Behringer cloning the TR-808, MS-20, almost all vintage synths and drum machines
Attack of the clones.
Budget gear manufacturer Behringer’s decision to clone the Minimoog earlier this year had a mixed reception from Moog fans, with some praising the $299 price point and others seeing it as a desecration of the legacy of an iconic instrument. Well, brace yourselves, because Behringer isn’t done yet.
As Synthtopia reports, Behringer has listed clones of a slew of vintage synths and drum machines on its website, from recreations of Roland’s TR-808 and 909 to more obscure synthesizers such as the EDP Wasp and Octave’s CAT. As with Behringer’s Minimoog clone, some of these will come in Eurorack module format.
As well as its own versions of the 808 and 909, Behringer’s planned drum machines include clones of the Linndrum and Oberheim DMX, all with their own soundalike names. There’s the Rhythm Designer RD-808, RD-909 and RD-999 (whose inspiration isn’t clear) along with the LMX and OMX.
As for synths, the ARP 2600 clone Behringer teased earlier this year has been confirmed along with its own version of the EMS Synthi VCS3, Roland SH-101 and Korg MS-20. Some of these are synths are legacy instruments, but Roland and Korg already have their own updates of the MS-20 and SH-101, and probably won’t be too happy.
Assuming Roland and Korg don’t try to block these, we could still be facing a long wait before any of them get to market. Pre-orders for Behringer’s Minimoog clone, the Behringer D, opened back in June, but isn’t shipping until early 2018. Its first analog synth, the $999 DeepMind 12, took several years to arrive.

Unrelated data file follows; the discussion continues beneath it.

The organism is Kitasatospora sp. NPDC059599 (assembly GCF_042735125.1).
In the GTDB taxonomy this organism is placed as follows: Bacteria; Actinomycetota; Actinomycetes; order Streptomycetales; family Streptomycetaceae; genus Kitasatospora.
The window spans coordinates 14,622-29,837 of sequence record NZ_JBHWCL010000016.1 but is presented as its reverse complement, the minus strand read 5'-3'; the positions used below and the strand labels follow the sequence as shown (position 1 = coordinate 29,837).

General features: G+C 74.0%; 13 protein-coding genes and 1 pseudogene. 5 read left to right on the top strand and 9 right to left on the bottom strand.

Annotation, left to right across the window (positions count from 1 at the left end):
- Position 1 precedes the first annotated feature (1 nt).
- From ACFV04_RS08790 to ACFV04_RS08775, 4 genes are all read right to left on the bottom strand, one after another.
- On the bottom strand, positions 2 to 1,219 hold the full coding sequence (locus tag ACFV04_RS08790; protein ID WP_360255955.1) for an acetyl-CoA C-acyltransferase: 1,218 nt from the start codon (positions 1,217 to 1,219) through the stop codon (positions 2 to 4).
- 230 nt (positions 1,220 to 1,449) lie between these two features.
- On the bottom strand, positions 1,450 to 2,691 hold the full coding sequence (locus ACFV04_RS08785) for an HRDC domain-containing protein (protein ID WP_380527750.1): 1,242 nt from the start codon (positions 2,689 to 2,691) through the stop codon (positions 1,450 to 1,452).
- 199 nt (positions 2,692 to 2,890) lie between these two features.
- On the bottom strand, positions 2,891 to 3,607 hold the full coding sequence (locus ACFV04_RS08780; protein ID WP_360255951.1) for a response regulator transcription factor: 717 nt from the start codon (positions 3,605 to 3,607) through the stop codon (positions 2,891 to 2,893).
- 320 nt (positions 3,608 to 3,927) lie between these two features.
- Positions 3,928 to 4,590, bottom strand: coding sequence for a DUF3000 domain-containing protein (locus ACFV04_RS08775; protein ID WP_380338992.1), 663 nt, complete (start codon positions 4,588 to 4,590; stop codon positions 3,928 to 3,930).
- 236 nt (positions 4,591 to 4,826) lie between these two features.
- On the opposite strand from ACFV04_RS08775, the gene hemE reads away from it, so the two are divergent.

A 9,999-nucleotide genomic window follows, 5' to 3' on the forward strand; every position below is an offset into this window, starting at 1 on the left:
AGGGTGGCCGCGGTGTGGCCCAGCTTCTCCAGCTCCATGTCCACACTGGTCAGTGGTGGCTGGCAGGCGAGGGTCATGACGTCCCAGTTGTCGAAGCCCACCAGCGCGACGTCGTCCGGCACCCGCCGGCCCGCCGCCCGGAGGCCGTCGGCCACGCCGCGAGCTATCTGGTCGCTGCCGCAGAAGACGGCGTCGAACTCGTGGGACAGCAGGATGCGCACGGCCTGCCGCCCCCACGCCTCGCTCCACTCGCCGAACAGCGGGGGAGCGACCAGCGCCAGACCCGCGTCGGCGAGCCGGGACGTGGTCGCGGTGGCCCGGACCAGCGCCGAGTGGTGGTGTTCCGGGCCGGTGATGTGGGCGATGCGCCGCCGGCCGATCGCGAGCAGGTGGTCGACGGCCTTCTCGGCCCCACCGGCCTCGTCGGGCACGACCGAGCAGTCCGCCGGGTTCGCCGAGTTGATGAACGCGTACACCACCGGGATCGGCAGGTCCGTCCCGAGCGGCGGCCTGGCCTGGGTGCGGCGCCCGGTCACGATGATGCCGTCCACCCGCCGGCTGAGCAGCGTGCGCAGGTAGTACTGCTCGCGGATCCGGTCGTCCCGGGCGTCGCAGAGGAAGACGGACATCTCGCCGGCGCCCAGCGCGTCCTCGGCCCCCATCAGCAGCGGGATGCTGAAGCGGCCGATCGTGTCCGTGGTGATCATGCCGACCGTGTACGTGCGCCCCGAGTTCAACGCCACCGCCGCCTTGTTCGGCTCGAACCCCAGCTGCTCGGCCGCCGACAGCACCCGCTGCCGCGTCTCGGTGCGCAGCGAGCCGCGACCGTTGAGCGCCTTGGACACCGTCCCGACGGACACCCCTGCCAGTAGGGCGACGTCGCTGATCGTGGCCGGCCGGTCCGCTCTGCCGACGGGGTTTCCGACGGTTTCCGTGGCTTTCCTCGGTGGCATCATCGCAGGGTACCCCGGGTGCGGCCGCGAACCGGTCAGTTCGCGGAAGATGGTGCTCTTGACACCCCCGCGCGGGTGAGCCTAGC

Update, December 14: Behringer calls the products leaked “concepts” that may never be released.
In a post on Facebook, Behringer has claimed that the release of these product specs onto its website was down to an “unfortunate error” that resulted in “mistakenly posted information for a number of different product design concepts from our product management repository”.
“As we are owning the mistake, we also feel it’s necessary to inform the public about this error as a sign of good faith,” the company adds. “It was not our intention to mislead customers in any way nor use this as a marketing tool.
“To be perfectly transparent, the leaked information does not imply any availability at this time or even definitive evidence that we intend to officially develop or deliver these products in the future. At this stage, the leaked products are merely concepts and nothing more.”